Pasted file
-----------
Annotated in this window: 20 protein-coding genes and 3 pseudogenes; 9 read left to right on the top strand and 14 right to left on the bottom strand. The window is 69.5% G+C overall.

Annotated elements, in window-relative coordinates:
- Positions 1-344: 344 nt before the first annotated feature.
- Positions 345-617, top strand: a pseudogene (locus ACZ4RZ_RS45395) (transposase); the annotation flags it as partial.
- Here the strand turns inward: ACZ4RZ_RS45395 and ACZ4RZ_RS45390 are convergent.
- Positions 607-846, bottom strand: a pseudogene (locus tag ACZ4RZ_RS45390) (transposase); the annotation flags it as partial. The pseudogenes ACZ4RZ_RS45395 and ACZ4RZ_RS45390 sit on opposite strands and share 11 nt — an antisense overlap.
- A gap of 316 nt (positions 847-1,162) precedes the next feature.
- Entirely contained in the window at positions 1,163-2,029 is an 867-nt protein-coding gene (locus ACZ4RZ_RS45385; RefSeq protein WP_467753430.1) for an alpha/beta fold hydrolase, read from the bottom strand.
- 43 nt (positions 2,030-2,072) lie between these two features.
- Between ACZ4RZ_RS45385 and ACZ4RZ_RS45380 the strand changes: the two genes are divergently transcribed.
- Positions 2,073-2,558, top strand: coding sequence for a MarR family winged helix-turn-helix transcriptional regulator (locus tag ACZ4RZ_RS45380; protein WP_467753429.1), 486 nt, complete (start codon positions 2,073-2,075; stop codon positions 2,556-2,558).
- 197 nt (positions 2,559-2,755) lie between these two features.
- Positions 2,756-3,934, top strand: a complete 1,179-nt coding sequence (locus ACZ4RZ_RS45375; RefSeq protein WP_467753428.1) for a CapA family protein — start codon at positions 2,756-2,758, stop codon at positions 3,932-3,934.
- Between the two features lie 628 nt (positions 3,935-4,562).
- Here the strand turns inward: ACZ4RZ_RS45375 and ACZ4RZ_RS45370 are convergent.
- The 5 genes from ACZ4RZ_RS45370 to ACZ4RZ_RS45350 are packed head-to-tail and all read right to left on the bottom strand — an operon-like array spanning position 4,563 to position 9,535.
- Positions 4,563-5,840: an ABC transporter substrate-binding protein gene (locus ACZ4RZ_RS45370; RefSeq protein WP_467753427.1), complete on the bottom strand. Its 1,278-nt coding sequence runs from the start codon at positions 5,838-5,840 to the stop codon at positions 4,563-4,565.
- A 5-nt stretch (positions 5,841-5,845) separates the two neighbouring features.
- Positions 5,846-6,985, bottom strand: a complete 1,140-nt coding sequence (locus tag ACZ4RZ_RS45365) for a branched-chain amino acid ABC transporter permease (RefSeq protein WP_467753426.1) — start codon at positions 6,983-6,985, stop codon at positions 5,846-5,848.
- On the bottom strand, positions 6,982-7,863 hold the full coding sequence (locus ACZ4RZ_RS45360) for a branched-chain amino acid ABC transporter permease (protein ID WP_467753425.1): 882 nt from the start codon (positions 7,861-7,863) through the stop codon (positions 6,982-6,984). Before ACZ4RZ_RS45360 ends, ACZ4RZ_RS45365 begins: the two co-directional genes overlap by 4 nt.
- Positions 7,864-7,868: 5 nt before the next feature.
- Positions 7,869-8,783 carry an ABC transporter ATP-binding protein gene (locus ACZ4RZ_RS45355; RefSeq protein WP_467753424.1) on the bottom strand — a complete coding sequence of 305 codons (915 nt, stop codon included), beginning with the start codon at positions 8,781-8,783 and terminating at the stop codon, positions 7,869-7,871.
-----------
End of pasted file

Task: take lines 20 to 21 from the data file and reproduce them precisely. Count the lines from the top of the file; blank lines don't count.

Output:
- On the bottom strand, positions 6,982-7,863 hold the full coding sequence (locus ACZ4RZ_RS45360) for a branched-chain amino acid ABC transporter permease (protein ID WP_467753425.1): 882 nt from the start codon (positions 7,861-7,863) through the stop codon (positions 6,982-6,984). Before ACZ4RZ_RS45360 ends, ACZ4RZ_RS45365 begins: the two co-directional genes overlap by 4 nt.
- Positions 7,864-7,868: 5 nt before the next feature.